Virtual reality is here, but Microsoft's HoloLens is not.
Microsoft doesn't want to build a traditional VR headset, and it doesn't know when its augmented reality (AR) headgear will be ready for market. Until then, Microsoft has a plan. It will use the combined allure of VR and AR to help sell consumers, developers and VR headset manufacturers on its Windows 10 operating system.
The company announced Wednesday at Computex in Taiwan that Windows Holographic, the special version of Windows that powers its HoloLens headset, won't be special anymore. In the near future, Microsoft will bring all its features to the regular versions of Windows 10 and open up the floodgates for headset manufacturers to build their own headsets for computers using Microsoft's latest OS.
By adding software support for VR and AR to Windows 10, Microsoft hopes to make using a headset with your PC as simple as plugging in a printer, according to the company.
(What's the difference between VR and AR? Click here.)
Microsoft has a grand vision for what could happen once those headsets all play nice with Windows, too. They could let people work together across different time zones as if they were in the same room, no matter which headset any particular person is using.
Watch this new Microsoft video:
Even though one person has an HTC Vive, rather than HoloLens, Microsoft's platform will allow all three people to see one another and their surroundings well enough to collaborate on a project. How? When the HoloLens' sensors scan the room, Microsoft's platform can share that scan with the HTC Vive user as well.
Of course, the scenario only really makes sense if at least one person has a totally-not-ready-for-market $3,000 HoloLens Development Kit -- which brings us to VR.
Even if it takes years for a consumer-ready version of the HoloLens to arrive and the idea of VR and AR collaboration to bear fruit, Microsoft can harness the excitement right away. The company is telling developers that if they build Universal Windows Applications for VR headsets right now, those same applications will work on AR headsets like the HoloLens later.
It's a much better pitch than asking developers to build apps for the HoloLens itself, which may take years to arrive.
"The announcement broadens Windows Holographic from being an interesting but relatively narrow technology, to something which really opens up the opportunities for new usage models and types of applications," said Steve Kleynhans, an analyst at Gartner.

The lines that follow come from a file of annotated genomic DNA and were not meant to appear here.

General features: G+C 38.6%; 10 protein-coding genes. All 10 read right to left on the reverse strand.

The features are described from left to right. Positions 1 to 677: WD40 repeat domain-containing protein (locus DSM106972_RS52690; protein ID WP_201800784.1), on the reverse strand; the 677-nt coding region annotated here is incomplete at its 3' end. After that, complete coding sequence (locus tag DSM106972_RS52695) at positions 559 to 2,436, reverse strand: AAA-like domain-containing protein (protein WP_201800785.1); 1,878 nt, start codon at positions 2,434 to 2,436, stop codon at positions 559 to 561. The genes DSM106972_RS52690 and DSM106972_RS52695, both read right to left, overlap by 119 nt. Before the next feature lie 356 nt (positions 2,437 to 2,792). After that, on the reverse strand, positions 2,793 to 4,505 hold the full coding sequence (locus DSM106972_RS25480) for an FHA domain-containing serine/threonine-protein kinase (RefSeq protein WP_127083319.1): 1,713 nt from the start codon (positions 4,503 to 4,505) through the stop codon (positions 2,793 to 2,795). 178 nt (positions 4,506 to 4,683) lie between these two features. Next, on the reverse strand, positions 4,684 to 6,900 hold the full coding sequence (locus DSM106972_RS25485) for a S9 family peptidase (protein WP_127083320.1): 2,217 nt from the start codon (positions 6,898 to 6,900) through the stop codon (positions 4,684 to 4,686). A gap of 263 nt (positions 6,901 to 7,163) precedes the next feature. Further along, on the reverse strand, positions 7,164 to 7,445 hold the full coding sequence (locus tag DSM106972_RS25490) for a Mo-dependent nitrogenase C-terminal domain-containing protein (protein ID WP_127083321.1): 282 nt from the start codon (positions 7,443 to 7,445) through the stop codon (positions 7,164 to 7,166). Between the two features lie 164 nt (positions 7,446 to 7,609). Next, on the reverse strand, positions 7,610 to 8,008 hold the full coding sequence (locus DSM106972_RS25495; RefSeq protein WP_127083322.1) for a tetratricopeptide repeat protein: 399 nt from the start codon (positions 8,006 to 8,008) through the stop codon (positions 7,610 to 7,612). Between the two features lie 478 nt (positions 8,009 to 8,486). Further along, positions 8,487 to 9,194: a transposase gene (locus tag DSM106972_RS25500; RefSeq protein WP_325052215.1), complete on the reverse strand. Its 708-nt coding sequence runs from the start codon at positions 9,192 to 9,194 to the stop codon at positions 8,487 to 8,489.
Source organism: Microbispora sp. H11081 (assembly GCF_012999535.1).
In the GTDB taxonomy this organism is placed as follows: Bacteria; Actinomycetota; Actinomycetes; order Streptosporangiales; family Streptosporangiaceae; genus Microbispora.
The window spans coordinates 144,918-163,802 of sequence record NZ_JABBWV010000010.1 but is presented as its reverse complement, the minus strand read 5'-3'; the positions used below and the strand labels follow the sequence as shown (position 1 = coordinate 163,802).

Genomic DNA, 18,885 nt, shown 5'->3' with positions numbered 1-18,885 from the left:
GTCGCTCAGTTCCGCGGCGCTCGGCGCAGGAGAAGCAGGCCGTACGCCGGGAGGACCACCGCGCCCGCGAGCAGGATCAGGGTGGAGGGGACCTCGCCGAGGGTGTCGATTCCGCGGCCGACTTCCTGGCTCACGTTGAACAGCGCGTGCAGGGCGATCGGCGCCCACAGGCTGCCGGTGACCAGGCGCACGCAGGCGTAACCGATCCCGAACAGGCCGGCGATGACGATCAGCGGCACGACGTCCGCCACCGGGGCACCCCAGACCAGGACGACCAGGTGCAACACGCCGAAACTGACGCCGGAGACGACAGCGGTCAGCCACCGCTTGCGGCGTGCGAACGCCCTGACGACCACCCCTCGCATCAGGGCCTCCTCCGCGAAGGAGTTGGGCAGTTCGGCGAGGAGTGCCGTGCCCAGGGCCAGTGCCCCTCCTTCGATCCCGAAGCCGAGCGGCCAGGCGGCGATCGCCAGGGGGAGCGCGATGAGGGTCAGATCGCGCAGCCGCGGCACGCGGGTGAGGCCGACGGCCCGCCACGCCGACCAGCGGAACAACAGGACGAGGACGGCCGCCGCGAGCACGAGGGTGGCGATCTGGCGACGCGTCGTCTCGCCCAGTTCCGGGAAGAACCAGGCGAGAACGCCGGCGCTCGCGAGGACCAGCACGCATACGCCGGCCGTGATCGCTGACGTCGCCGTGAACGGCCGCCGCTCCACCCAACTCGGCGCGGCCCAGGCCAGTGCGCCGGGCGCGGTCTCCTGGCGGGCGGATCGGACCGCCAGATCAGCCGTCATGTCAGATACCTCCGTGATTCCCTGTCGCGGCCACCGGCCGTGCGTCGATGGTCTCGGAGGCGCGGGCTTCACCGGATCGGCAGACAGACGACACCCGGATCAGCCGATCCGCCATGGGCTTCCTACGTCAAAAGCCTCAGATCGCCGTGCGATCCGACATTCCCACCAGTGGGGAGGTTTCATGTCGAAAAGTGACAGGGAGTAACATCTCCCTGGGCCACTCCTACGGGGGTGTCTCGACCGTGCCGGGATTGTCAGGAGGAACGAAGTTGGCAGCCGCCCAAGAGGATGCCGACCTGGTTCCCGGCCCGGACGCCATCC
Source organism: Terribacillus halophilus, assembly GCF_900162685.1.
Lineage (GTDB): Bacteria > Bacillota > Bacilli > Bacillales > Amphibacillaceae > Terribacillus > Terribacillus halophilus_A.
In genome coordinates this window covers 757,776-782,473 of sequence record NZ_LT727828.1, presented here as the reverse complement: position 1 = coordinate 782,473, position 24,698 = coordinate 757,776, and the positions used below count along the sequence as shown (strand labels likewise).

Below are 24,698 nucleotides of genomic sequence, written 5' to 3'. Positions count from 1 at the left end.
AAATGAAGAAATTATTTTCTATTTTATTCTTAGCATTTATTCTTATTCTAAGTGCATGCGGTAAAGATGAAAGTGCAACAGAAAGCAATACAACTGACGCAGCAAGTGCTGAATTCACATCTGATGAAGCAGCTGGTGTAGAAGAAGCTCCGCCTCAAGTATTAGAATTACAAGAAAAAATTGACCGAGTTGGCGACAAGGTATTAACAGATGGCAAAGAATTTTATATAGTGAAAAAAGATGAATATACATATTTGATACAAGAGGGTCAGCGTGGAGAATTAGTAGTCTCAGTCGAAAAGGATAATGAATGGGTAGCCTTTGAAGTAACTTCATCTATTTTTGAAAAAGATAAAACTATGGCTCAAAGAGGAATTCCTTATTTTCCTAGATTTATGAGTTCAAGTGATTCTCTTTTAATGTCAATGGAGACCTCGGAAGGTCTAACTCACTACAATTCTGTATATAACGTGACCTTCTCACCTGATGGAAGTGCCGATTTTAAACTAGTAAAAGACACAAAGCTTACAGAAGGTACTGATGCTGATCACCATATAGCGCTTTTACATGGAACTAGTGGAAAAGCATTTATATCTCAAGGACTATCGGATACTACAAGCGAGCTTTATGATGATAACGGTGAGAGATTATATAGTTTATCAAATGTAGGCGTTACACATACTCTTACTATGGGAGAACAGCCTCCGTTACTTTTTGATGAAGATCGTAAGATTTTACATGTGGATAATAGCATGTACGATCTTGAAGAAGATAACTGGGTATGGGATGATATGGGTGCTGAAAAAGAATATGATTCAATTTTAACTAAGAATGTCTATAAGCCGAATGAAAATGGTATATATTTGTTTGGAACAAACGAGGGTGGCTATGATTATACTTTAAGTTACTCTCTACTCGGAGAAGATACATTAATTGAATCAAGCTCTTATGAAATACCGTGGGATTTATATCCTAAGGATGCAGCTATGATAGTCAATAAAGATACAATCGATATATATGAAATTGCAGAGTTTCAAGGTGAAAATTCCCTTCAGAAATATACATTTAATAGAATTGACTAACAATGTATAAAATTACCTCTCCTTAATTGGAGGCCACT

Meanwhile, it allows Microsoft to work its way into the VR market, which researcher IDC estimates will ship 9.6 million units of VR hardware this year, and 64.8 million by 2020.
Though the existing Oculus Rift and HTC Vive VR headsets technically plug into Windows PCs, Microsoft doesn't currently benefit as much as you might think. Oculus and Vive developers don't create VR experiences using Microsoft tools, and headset owners don't buy VR software from Microsoft's Windows Store. Facebook (owner of Oculus) and Valve (partner of HTC) have their own storefronts and their own tools, which means they stand to make the money from the VR ecosystem, until or unless someone else comes along.
Microsoft could be that someone, as long as it can convince its partners to rally around Windows instead of Oculus or Valve.
So far, support seems strong: Intel, AMD, Qualcomm, Acer, Asus, Dell, HP, Lenovo, MSI and boutique PC retailers Falcon Northwest, CyberPowerPC and iBuyPower are all committed to Microsoft's idea, according to Microsoft.
Though making headsets might seem risky for those manufacturers right now, it could be a necessity if VR catches on, said Moor Insights & Strategy analyst Patrick Moorhead. "If you step back, a VR, AR, MR [mixed reality] headset is a replacement for a display, keyboard, mouse and pen, so it's a huge risk if they don't."
On the off-chance their traditional businesses get disrupted by headsets, they won't want to be left in the cold.
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